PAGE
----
Playing music from the headphones was also a good experience, though as you’ll see in Part 2 of the review Samsung has done little to nothing with the unsightly music app. WiFi, GPS, NFC and all other acronyms worked as expected, with no problems to report. It was nice to find that the Galaxy Note is dual-channel WiFi compatible, and connected to my 5Ghz WiFi network at wired-connection speeds.

The only issue I had with the connectivity was pairing and transferring files between the Note and my MacBook Air. Though the two devices would pair successfully, transferring a file would fail each time it was initiated. Similarly, I could not get my MacBook to “see” the photos on the Note when plugged in using USB using the MTP protocol. WiFi Direct also failed across all devices. Connecting directly to a Windows PC fixed the problem, but considering Google’s own OS X-compatible Android File Transfer app wouldn’t even acknowledge the Note’s existence, I worry for Mac users. There are certainly other ways to connect (WiFi File Explorer Pro!) but the basic methods need to work, period.

Part One Conclusions

Yes, yes. We haven’t talked about the S-Pen, nor Samsung’s alterations to TouchWIZ 4. That is coming in Part Two.

But if you were to omit the second part, and consider buying the Note on the merits of its “phone” hardware alone, it would be a difficult decision. For starters, the Note is easily the most well-made Galaxy device to date. It has a gorgeous, business-friendly backing, a chrome bezel that is more tasteful than garish, and a stunning 720p screen. It’s hard to find fault in the 5.3-inch HD Super AMOLED display in spite of the PenTile formation; colours are vibrant, blacks are deep and whites more accurate than any previous Samsung device.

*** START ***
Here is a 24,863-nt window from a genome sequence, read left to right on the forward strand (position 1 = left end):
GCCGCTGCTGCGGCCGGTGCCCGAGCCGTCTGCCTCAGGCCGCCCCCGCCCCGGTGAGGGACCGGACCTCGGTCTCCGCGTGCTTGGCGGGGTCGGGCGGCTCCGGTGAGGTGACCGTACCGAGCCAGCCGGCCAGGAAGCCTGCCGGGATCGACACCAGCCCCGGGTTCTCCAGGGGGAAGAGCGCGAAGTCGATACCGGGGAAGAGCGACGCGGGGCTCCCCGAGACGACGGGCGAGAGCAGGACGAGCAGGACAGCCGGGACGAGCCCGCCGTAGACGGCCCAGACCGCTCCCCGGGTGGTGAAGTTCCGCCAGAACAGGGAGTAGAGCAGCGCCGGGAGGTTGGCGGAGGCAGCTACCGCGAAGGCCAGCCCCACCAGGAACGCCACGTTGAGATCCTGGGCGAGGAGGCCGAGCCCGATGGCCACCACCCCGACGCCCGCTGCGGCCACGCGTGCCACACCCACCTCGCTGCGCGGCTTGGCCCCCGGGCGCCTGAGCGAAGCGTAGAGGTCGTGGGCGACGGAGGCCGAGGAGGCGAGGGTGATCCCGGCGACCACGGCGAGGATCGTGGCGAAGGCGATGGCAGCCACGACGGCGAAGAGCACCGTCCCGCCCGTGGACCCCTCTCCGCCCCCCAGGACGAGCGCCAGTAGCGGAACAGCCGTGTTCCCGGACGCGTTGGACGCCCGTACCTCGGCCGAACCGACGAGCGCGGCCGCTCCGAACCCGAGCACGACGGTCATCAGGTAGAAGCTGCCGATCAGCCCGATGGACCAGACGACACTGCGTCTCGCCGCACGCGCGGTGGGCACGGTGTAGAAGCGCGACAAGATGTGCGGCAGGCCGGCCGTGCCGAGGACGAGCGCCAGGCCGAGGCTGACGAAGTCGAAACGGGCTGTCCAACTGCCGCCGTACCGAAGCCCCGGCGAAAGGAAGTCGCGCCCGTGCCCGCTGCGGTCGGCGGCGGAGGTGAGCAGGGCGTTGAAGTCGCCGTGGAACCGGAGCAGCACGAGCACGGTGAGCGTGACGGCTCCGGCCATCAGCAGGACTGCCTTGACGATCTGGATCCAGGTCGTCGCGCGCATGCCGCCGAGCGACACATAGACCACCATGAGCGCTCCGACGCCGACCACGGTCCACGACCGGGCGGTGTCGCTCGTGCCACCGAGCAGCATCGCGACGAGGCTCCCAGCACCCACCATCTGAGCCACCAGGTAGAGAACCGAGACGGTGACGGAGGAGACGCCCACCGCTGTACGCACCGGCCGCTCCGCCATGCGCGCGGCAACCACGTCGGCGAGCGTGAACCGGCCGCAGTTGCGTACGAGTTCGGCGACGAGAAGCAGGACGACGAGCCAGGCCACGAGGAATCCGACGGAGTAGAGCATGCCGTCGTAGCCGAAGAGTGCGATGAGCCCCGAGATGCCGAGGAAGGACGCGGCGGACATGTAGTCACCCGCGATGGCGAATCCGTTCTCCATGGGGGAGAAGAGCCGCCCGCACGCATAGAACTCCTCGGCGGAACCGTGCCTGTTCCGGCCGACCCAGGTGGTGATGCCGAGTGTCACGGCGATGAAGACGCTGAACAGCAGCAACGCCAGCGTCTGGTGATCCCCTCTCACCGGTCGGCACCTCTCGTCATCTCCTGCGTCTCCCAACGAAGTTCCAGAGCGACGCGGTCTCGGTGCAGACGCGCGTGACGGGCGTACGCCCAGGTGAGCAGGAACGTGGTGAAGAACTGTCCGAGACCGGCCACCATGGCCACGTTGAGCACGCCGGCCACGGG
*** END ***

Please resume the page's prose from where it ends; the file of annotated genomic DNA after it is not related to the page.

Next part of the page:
Internally things are a bit more same-same. Its 1.5Ghz Snapdragon S3 processor has been used in everything from the Galaxy S II LTE to the Galaxy Tab 8.9 LTE. It mimics much of what made the international Note, with its Exynos, so attractive, but there is evidence that the CPU/GPU combination can’t now, and won’t in the future, be able to keep up with next-generation Android chips. That would be fine if those solutions were coming in six months or a year, but they’re not. Phone with the quad-core Tegra 3 should be available in April or earlier, while Qualcomm’s own S4 chips with built-in LTE are expected no later than June.

One must also consider whether the size of the Note is a barrier for practical, daily enjoyment. Sure, the novelty of a HUGE PHONE might lure you to the cash register, but most people are going to be signing a 3-year contract, and some (gasp!) may even use it for the duration. The wow factor is obvious; less so is the potential for weariness.

As we’ll go over in Part Two, the Galaxy Note is more than just a phone/tablet hybrid. Samsung says the S-Pen is an integral part of the experience and we’ll take a look at whether that’s true, what other goodies the Note has in store, and when we can expect an upgrade to Ice Cream Sandwich.

The Note is available now through TELUS, Bell and Rogers.